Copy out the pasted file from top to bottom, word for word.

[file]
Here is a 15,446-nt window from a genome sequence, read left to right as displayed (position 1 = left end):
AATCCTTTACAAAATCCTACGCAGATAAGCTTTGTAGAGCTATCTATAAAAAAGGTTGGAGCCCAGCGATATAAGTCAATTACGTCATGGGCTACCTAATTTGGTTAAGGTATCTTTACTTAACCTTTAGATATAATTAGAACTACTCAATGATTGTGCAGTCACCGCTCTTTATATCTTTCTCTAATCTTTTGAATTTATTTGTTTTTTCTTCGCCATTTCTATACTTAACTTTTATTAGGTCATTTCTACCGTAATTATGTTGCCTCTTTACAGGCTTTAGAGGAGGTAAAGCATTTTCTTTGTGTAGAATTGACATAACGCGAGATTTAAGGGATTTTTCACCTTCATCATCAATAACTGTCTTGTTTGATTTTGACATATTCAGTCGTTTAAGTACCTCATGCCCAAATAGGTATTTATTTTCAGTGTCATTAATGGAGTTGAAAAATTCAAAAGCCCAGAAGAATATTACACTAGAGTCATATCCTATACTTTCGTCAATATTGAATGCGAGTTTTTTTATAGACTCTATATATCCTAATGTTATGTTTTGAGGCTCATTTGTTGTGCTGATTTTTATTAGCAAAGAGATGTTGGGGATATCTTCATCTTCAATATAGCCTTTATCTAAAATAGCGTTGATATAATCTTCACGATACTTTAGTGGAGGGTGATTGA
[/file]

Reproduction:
Here is a 15,446-nt window from a genome sequence, read left to right as displayed (position 1 = left end):
AATCCTTTACAAAATCCTACGCAGATAAGCTTTGTAGAGCTATCTATAAAAAAGGTTGGAGCCCAGCGATATAAGTCAATTACGTCATGGGCTACCTAATTTGGTTAAGGTATCTTTACTTAACCTTTAGATATAATTAGAACTACTCAATGATTGTGCAGTCACCGCTCTTTATATCTTTCTCTAATCTTTTGAATTTATTTGTTTTTTCTTCGCCATTTCTATACTTAACTTTTATTAGGTCATTTCTACCGTAATTATGTTGCCTCTTTACAGGCTTTAGAGGAGGTAAAGCATTTTCTTTGTGTAGAATTGACATAACGCGAGATTTAAGGGATTTTTCACCTTCATCATCAATAACTGTCTTGTTTGATTTTGACATATTCAGTCGTTTAAGTACCTCATGCCCAAATAGGTATTTATTTTCAGTGTCATTAATGGAGTTGAAAAATTCAAAAGCCCAGAAGAATATTACACTAGAGTCATATCCTATACTTTCGTCAATATTGAATGCGAGTTTTTTTATAGACTCTATATATCCTAATGTTATGTTTTGAGGCTCATTTGTTGTGCTGATTTTTATTAGCAAAGAGATGTTGGGGATATCTTCATCTTCAATATAGCCTTTATCTAAAATAGCGTTGATATAATCTTCACGATACTTTAGTGGAGGGTGATTGA